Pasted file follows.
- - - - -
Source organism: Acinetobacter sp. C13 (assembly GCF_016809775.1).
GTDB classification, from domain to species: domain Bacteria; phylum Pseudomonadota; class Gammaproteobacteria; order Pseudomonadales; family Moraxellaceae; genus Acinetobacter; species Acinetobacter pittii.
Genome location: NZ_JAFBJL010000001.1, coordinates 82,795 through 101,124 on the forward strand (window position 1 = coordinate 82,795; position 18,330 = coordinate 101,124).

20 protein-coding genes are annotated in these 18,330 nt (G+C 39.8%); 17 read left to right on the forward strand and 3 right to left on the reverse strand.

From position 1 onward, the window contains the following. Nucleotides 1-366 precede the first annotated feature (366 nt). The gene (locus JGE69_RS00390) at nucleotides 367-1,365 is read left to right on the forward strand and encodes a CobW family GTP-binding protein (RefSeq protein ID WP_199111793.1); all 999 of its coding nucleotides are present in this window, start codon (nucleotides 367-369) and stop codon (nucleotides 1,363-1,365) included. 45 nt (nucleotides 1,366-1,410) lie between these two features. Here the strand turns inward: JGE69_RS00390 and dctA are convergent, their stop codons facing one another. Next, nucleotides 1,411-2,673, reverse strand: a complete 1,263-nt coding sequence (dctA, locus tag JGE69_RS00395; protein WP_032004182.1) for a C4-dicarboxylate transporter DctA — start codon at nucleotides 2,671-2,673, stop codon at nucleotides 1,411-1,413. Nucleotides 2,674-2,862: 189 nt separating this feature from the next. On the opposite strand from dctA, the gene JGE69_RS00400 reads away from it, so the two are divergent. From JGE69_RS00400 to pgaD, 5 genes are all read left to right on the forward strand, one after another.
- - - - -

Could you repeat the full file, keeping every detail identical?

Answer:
Source organism: Acinetobacter sp. C13 (assembly GCF_016809775.1).
GTDB classification, from domain to species: domain Bacteria; phylum Pseudomonadota; class Gammaproteobacteria; order Pseudomonadales; family Moraxellaceae; genus Acinetobacter; species Acinetobacter pittii.
Genome location: NZ_JAFBJL010000001.1, coordinates 82,795 through 101,124 on the forward strand (window position 1 = coordinate 82,795; position 18,330 = coordinate 101,124).

20 protein-coding genes are annotated in these 18,330 nt (G+C 39.8%); 17 read left to right on the forward strand and 3 right to left on the reverse strand.

From position 1 onward, the window contains the following. Nucleotides 1-366 precede the first annotated feature (366 nt). The gene (locus JGE69_RS00390) at nucleotides 367-1,365 is read left to right on the forward strand and encodes a CobW family GTP-binding protein (RefSeq protein ID WP_199111793.1); all 999 of its coding nucleotides are present in this window, start codon (nucleotides 367-369) and stop codon (nucleotides 1,363-1,365) included. 45 nt (nucleotides 1,366-1,410) lie between these two features. Here the strand turns inward: JGE69_RS00390 and dctA are convergent, their stop codons facing one another. Next, nucleotides 1,411-2,673, reverse strand: a complete 1,263-nt coding sequence (dctA, locus tag JGE69_RS00395; protein WP_032004182.1) for a C4-dicarboxylate transporter DctA — start codon at nucleotides 2,671-2,673, stop codon at nucleotides 1,411-1,413. Nucleotides 2,674-2,862: 189 nt separating this feature from the next. On the opposite strand from dctA, the gene JGE69_RS00400 reads away from it, so the two are divergent. From JGE69_RS00400 to pgaD, 5 genes are all read left to right on the forward strand, one after another.